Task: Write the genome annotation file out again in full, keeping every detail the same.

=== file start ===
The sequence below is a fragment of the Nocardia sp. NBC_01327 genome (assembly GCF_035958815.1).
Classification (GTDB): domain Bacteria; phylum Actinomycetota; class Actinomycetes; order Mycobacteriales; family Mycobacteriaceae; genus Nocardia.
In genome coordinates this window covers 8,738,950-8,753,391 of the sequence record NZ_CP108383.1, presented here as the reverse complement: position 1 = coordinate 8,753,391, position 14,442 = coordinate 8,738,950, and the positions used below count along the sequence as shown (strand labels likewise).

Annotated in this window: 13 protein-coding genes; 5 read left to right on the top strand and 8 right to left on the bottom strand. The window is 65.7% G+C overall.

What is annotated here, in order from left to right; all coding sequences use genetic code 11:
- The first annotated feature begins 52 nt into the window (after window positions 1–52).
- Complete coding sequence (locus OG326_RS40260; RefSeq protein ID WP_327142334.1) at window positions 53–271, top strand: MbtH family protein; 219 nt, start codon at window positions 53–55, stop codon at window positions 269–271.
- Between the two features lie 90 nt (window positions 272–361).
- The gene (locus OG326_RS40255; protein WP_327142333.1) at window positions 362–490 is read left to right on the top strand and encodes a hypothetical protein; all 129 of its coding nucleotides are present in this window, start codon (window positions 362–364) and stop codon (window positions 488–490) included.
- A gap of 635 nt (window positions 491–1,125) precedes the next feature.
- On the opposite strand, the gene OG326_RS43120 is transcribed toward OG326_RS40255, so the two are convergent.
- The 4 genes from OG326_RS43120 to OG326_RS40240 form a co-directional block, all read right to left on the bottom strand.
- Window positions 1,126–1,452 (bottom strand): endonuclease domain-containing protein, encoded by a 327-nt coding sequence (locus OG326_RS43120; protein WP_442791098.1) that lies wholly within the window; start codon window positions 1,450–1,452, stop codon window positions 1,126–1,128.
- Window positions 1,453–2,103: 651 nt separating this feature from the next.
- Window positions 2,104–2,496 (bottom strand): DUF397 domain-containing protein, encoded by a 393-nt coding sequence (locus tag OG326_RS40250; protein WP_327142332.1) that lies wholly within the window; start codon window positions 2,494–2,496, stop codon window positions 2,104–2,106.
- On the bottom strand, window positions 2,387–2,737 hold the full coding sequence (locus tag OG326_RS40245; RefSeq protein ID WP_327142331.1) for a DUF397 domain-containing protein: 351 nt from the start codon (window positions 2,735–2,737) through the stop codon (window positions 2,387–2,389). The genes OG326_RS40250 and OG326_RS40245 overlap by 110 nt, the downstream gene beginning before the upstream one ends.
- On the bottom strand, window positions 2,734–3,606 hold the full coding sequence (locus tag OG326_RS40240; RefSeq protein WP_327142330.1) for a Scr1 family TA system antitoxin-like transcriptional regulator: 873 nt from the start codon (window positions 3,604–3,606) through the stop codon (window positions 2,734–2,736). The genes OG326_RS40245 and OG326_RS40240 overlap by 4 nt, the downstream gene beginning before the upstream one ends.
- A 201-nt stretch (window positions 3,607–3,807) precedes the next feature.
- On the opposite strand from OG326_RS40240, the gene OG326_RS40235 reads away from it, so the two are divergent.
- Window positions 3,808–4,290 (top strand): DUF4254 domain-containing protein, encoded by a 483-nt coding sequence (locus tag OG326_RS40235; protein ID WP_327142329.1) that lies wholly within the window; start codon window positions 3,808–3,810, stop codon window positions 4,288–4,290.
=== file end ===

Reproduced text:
The sequence below is a fragment of the Nocardia sp. NBC_01327 genome (assembly GCF_035958815.1).
Classification (GTDB): domain Bacteria; phylum Actinomycetota; class Actinomycetes; order Mycobacteriales; family Mycobacteriaceae; genus Nocardia.
In genome coordinates this window covers 8,738,950-8,753,391 of the sequence record NZ_CP108383.1, presented here as the reverse complement: position 1 = coordinate 8,753,391, position 14,442 = coordinate 8,738,950, and the positions used below count along the sequence as shown (strand labels likewise).

Annotated in this window: 13 protein-coding genes; 5 read left to right on the top strand and 8 right to left on the bottom strand. The window is 65.7% G+C overall.

What is annotated here, in order from left to right; all coding sequences use genetic code 11:
- The first annotated feature begins 52 nt into the window (after window positions 1–52).
- Complete coding sequence (locus OG326_RS40260; RefSeq protein ID WP_327142334.1) at window positions 53–271, top strand: MbtH family protein; 219 nt, start codon at window positions 53–55, stop codon at window positions 269–271.
- Between the two features lie 90 nt (window positions 272–361).
- The gene (locus OG326_RS40255; protein WP_327142333.1) at window positions 362–490 is read left to right on the top strand and encodes a hypothetical protein; all 129 of its coding nucleotides are present in this window, start codon (window positions 362–364) and stop codon (window positions 488–490) included.
- A gap of 635 nt (window positions 491–1,125) precedes the next feature.
- On the opposite strand, the gene OG326_RS43120 is transcribed toward OG326_RS40255, so the two are convergent.
- The 4 genes from OG326_RS43120 to OG326_RS40240 form a co-directional block, all read right to left on the bottom strand.
- Window positions 1,126–1,452 (bottom strand): endonuclease domain-containing protein, encoded by a 327-nt coding sequence (locus OG326_RS43120; protein WP_442791098.1) that lies wholly within the window; start codon window positions 1,450–1,452, stop codon window positions 1,126–1,128.
- Window positions 1,453–2,103: 651 nt separating this feature from the next.
- Window positions 2,104–2,496 (bottom strand): DUF397 domain-containing protein, encoded by a 393-nt coding sequence (locus tag OG326_RS40250; protein WP_327142332.1) that lies wholly within the window; start codon window positions 2,494–2,496, stop codon window positions 2,104–2,106.
- On the bottom strand, window positions 2,387–2,737 hold the full coding sequence (locus tag OG326_RS40245; RefSeq protein ID WP_327142331.1) for a DUF397 domain-containing protein: 351 nt from the start codon (window positions 2,735–2,737) through the stop codon (window positions 2,387–2,389). The genes OG326_RS40250 and OG326_RS40245 overlap by 110 nt, the downstream gene beginning before the upstream one ends.
- On the bottom strand, window positions 2,734–3,606 hold the full coding sequence (locus tag OG326_RS40240; RefSeq protein WP_327142330.1) for a Scr1 family TA system antitoxin-like transcriptional regulator: 873 nt from the start codon (window positions 3,604–3,606) through the stop codon (window positions 2,734–2,736). The genes OG326_RS40245 and OG326_RS40240 overlap by 4 nt, the downstream gene beginning before the upstream one ends.
- A 201-nt stretch (window positions 3,607–3,807) precedes the next feature.
- On the opposite strand from OG326_RS40240, the gene OG326_RS40235 reads away from it, so the two are divergent.
- Window positions 3,808–4,290 (top strand): DUF4254 domain-containing protein, encoded by a 483-nt coding sequence (locus tag OG326_RS40235; protein ID WP_327142329.1) that lies wholly within the window; start codon window positions 3,808–3,810, stop codon window positions 4,288–4,290.